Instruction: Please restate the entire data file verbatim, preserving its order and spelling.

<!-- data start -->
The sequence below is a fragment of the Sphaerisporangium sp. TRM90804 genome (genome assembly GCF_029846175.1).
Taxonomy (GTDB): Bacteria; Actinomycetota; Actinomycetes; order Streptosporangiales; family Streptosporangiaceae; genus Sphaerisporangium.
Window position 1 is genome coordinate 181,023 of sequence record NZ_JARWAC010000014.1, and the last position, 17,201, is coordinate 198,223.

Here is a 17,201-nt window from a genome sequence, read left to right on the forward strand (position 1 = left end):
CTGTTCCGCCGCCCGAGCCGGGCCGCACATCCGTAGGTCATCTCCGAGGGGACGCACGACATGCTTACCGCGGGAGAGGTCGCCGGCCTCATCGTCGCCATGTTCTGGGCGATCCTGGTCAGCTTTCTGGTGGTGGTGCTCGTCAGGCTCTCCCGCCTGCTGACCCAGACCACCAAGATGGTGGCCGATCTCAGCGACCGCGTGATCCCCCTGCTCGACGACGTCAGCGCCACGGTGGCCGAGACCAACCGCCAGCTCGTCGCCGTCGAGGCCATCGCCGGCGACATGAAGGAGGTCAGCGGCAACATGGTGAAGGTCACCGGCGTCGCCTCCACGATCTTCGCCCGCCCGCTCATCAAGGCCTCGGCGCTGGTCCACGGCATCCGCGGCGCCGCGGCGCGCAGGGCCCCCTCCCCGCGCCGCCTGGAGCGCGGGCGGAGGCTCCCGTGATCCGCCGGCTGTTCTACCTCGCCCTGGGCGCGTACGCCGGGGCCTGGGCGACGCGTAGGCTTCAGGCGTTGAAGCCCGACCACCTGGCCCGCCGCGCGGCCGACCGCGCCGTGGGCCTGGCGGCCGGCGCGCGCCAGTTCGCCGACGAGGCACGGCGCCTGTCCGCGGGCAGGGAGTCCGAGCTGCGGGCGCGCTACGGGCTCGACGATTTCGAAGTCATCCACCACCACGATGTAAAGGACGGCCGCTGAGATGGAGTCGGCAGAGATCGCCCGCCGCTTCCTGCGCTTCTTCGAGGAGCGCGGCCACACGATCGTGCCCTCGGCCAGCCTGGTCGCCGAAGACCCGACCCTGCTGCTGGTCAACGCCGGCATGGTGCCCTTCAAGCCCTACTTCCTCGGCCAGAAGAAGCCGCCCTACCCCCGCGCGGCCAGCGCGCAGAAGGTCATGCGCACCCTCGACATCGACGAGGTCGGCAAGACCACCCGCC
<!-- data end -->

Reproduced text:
The sequence below is a fragment of the Sphaerisporangium sp. TRM90804 genome (genome assembly GCF_029846175.1).
Taxonomy (GTDB): Bacteria; Actinomycetota; Actinomycetes; order Streptosporangiales; family Streptosporangiaceae; genus Sphaerisporangium.
Window position 1 is genome coordinate 181,023 of sequence record NZ_JARWAC010000014.1, and the last position, 17,201, is coordinate 198,223.

Here is a 17,201-nt window from a genome sequence, read left to right on the forward strand (position 1 = left end):
CTGTTCCGCCGCCCGAGCCGGGCCGCACATCCGTAGGTCATCTCCGAGGGGACGCACGACATGCTTACCGCGGGAGAGGTCGCCGGCCTCATCGTCGCCATGTTCTGGGCGATCCTGGTCAGCTTTCTGGTGGTGGTGCTCGTCAGGCTCTCCCGCCTGCTGACCCAGACCACCAAGATGGTGGCCGATCTCAGCGACCGCGTGATCCCCCTGCTCGACGACGTCAGCGCCACGGTGGCCGAGACCAACCGCCAGCTCGTCGCCGTCGAGGCCATCGCCGGCGACATGAAGGAGGTCAGCGGCAACATGGTGAAGGTCACCGGCGTCGCCTCCACGATCTTCGCCCGCCCGCTCATCAAGGCCTCGGCGCTGGTCCACGGCATCCGCGGCGCCGCGGCGCGCAGGGCCCCCTCCCCGCGCCGCCTGGAGCGCGGGCGGAGGCTCCCGTGATCCGCCGGCTGTTCTACCTCGCCCTGGGCGCGTACGCCGGGGCCTGGGCGACGCGTAGGCTTCAGGCGTTGAAGCCCGACCACCTGGCCCGCCGCGCGGCCGACCGCGCCGTGGGCCTGGCGGCCGGCGCGCGCCAGTTCGCCGACGAGGCACGGCGCCTGTCCGCGGGCAGGGAGTCCGAGCTGCGGGCGCGCTACGGGCTCGACGATTTCGAAGTCATCCACCACCACGATGTAAAGGACGGCCGCTGAGATGGAGTCGGCAGAGATCGCCCGCCGCTTCCTGCGCTTCTTCGAGGAGCGCGGCCACACGATCGTGCCCTCGGCCAGCCTGGTCGCCGAAGACCCGACCCTGCTGCTGGTCAACGCCGGCATGGTGCCCTTCAAGCCCTACTTCCTCGGCCAGAAGAAGCCGCCCTACCCCCGCGCGGCCAGCGCGCAGAAGGTCATGCGCACCCTCGACATCGACGAGGTCGGCAAGACCACCCGCC